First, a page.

Wednesday, July 27, 2016

A Poem for our Silver Day

Scenes of our Love

Tickets to the Renaissance
Eyes meet across the table
Conversation in the Balcony
And it begins.

Escort to dark subways
Lessons in passing
Hands touch, drawing closer
A call about Starlight
And so it grows.

Two left-handed, third of threes
Fairy tale number
For a magical life.

Time passes quickly
Performances as partners
Bears in fancy dress
Then One, Two, Three
We count our blessings

Anniversary of silver
The promise engraved in gold
As you wish
Ever after.

Author's note: There is only one person who will understand every line. I hope. I'm the one with the better memory.

Monday, July 25, 2016

Celebrating 25

This week my husband and I will celebrate our 25th anniversary.  It doesn't really seem like it should be that long. I still remember first meeting him after juggling club. I remember so many days walking around the city together. I remember him escorting me home after dates, even though the subway commute was at least an hour and a half if not longer. I once asked him if it was too hard to date me and he told me "I'd commute for you. Helen of Troy, if the Greeks had to take the train to get to her, they would have given up right there. But I'd commute for you!"

Our first quarter century of marriage has been spent raising our children, moving into a house, and working, scrimping, saving to keep our financial heads above water. We share our life: the joy, the frustration, the triumphs, the tears, the laughter. We spoil each other from time to time, with presents we know the other will love. My husband couldn't wait, so he gave me my present early, a new camera. A good camera. He knew I wanted one for years, but I always felt there were other expenses that needed to come first. My own gift for him seems like it's not enough now. I'll have to add to it.

I don't think anyone has a perfect marriage, but I think when your spouse is your best friend you can get through any rough patch. A good sense of humor helps too.

No one knows how many years they are given, so I'm grateful for the years we've had together, for the love we share. I pray we are able to spend many more together.

Monday, July 18, 2016

Respecting Our Children's Interests

My oldest has been playing Pokemon Go. She has the only device that is new enough to handle it, so she shares it with her brother and sister. The library we work at has two Pokemon gyms and a Pokemon stop, so a lot of what she's collected came from there. She learned she walks about 3km (1.86miles) whenever she's at work. Library employees spend a lot of time on their feet.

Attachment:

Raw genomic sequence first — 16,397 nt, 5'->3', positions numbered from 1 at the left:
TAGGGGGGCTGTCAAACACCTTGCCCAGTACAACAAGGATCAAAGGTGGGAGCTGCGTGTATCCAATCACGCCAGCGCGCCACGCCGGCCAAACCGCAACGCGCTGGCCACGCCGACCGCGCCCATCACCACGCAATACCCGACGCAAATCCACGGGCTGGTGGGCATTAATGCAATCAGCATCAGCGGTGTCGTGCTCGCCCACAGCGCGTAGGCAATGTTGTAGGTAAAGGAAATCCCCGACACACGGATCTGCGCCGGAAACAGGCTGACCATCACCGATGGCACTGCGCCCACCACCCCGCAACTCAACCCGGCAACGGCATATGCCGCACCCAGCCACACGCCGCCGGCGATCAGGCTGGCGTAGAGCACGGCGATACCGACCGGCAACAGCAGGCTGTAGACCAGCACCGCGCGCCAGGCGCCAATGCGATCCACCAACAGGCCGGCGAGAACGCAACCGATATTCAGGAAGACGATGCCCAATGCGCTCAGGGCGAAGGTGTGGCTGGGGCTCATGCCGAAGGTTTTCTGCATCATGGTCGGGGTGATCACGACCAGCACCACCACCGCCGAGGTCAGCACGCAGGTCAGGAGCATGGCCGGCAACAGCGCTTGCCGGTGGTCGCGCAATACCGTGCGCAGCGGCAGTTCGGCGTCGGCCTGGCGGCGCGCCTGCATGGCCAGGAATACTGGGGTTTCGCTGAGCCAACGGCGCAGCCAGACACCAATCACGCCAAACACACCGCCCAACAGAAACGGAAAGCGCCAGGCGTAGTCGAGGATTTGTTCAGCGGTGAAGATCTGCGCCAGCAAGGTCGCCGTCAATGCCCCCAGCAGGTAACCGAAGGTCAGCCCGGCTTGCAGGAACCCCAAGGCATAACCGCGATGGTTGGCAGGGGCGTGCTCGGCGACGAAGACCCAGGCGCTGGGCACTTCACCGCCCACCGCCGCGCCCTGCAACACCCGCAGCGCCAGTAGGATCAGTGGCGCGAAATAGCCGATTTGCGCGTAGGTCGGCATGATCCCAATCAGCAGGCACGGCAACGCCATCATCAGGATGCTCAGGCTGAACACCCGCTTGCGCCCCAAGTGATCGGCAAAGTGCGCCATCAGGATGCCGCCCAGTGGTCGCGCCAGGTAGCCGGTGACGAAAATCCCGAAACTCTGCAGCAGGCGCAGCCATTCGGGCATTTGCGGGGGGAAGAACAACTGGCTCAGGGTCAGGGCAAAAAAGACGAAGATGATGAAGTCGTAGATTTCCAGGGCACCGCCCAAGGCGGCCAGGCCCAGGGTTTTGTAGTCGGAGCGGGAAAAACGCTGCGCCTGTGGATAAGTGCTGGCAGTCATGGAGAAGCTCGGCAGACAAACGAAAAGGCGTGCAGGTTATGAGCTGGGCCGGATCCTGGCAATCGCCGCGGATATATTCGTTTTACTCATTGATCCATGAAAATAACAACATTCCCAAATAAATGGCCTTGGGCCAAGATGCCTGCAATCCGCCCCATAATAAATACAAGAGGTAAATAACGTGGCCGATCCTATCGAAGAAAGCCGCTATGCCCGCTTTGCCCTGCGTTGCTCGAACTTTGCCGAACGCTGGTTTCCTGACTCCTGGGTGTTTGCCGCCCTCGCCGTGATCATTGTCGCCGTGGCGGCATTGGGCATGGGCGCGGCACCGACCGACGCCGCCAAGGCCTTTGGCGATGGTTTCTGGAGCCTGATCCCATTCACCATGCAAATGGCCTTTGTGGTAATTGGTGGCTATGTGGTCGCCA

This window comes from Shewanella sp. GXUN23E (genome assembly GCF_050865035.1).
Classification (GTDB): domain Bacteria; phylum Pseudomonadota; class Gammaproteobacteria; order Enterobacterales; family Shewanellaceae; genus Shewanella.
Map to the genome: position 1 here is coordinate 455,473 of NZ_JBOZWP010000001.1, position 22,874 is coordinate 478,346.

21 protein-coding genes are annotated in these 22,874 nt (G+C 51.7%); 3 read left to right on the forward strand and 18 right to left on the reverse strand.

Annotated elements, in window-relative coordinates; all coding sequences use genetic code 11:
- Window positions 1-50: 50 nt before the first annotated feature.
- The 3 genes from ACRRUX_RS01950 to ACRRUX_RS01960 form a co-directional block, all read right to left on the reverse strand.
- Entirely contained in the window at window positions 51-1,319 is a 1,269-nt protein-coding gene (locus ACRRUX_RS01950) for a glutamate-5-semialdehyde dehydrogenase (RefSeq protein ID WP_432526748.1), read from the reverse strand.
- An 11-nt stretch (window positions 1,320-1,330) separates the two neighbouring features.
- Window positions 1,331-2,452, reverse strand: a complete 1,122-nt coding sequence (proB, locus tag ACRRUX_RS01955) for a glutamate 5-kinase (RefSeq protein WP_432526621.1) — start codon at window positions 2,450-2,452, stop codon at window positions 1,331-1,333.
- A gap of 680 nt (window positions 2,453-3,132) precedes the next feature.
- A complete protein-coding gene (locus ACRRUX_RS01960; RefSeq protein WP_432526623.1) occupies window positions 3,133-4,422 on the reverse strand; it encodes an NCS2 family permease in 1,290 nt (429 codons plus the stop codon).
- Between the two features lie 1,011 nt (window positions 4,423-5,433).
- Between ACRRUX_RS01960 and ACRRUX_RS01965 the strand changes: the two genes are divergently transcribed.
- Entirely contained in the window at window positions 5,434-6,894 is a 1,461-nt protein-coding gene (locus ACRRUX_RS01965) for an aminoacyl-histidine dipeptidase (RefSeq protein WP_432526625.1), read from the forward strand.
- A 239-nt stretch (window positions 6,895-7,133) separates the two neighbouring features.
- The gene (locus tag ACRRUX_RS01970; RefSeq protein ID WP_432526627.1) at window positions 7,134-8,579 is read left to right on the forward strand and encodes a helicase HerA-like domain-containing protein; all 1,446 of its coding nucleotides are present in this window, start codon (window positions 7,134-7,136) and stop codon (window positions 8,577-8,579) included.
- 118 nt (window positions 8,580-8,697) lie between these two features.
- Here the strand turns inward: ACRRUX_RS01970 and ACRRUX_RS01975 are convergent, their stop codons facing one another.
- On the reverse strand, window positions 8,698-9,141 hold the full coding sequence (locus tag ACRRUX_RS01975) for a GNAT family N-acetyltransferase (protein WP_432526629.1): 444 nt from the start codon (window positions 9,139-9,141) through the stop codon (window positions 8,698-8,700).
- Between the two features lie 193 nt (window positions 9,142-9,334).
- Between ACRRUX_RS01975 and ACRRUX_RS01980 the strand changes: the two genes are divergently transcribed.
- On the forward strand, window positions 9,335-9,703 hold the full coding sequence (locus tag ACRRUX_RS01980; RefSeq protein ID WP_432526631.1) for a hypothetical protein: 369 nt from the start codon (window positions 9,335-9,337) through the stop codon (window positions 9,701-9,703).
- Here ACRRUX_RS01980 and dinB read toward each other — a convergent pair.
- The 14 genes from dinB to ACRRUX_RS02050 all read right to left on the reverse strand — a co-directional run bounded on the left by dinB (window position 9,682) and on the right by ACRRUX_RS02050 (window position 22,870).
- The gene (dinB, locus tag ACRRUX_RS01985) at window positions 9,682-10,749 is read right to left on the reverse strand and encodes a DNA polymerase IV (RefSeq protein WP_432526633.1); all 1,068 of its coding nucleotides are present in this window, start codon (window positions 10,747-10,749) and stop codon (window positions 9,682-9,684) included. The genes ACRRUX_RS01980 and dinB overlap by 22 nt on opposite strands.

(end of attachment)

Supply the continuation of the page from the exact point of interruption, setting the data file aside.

It's been frustrating for me to hear so much negativity associated with this game. The NYC police commissioner, while reporting on incidents involving the game, complained, "That craze is one of the stupidest ones that I've seen. Don't understand it, don't intend to understand it. Has no appeal to me." That seems to sum up the problem. Adults who have no interest in the game are passing judgment without trying to understand what it is about. For years, I have heard so many parents lament that their kids aren't getting out/getting enough exercise. The creators of Pokemon have been trying to get kids outside for years, and now they hit on something that actually works. Even before the problems with luring players into unsafe areas and thefts of devices, Pokemon Go had a message on its app to remember to play safely. I know this because I asked my kids about it. I asked them to explain the game to me. Talking to kids seems to be the biggest problem for adults. Mocking a game that our children enjoy only makes them less likely to share their interests with us.

The people who are running into trouble playing the game are the ones who are not following common sense safety. If I'm doing something I love, like photography,  I get distracted too, so I try to remember the basics: Try not to go out alone. Be aware of your surroundings. Secure your valuables (in this case, personal info on your device). Keep off of private property. Don't play while driving. We have heard all of this advice before when texting was the big thing, when smartphones became popular, even when we were wandering around plugged into Walkmans when I was a teen back in the stone age (battery age?) of technology. There are probably examples before that, but that was the craze I grew up with.

My point is that safety is not an exclusive issue to this craze. We need to remember that the things we consider trivial might be very important to our kids.  If you want to build a relationship with them, be involved. Go with them on their Pokemon hunts. Walk with them. I think it's great that this is exciting kids (and older). They are getting outside. They are getting exercise. And some might even benefit from stealth learning as they find Pokemon near historic sites and monuments.